Thin Lizzy's Phil Lynott remembered in Sandwell Hospital plaque
Written by The Newsroom on August 23, 2019
A plaque remembering Thin Lizzy lead singer Phil Lynott has been unveiled at the hospital he was born 70 years ago.
Lynott, also the band’s bassist, died from heart failure aged 36 after years of alcohol and drug addiction.
Fans raised £8,500, including with the sale of memorabilia, to pay for the plaque at Sandwell Hospital.
Fundraiser Sean Meaney said it was sad Lynott’s mother Philomena, who “championed his legacy”, died just weeks before the unveiling.
Mrs Lynott, 88, who died in June, had wanted a memorial for her late son in West Bromwich, he said.
The band is best known for songs such as Whiskey in the Jar and The Boys Are Back in Town.
Author Sean Meaney said: “We lost Phil far too soon and it is sad that his mother wasn’t able to see this day.”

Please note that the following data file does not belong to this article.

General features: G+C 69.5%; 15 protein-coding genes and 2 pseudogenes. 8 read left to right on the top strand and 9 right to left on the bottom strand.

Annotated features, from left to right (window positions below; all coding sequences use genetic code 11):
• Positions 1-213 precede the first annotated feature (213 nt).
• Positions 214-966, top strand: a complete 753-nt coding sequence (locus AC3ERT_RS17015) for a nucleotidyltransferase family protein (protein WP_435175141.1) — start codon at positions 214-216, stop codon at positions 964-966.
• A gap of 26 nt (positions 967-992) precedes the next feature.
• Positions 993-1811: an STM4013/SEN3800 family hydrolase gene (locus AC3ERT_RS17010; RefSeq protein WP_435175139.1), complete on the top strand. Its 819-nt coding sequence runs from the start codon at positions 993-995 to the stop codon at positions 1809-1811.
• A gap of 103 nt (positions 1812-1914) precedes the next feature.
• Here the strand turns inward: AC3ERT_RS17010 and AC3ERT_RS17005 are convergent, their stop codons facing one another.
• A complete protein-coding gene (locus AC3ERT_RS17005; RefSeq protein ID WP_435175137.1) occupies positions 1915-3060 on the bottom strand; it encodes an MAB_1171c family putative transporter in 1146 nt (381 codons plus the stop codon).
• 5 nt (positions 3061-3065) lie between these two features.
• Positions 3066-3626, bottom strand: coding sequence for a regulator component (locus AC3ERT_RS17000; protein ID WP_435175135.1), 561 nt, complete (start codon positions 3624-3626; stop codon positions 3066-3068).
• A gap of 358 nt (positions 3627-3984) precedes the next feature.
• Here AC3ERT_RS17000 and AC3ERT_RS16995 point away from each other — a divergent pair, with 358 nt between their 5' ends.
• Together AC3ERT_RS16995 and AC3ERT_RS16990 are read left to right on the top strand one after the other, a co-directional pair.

He said it was “her dream” to travel back to West Bromwich from Ireland to see her son honoured.
“That would have brought life full circle round for Philomena,” he said.
“She had been championing his legacy in Dublin for a long, long time. And she was very proud of the legacy.”
Lynott grew up in the Crumlin area of Dublin but spent his first few years in West Bromwich. The hospital was called Hallam Hospital when Lynott was born there in August 1949, the hospital trust said.
The plaque was unveiled by H, lead singer of tribute band Dizzy Lizzy.
Mr Meaney praised fans who raised thousands of pounds through memorabilia sales.
“Thirty-three years after his death and the fans were absolutely brilliant,” he said.
“It looks like his music is going to live forever.”
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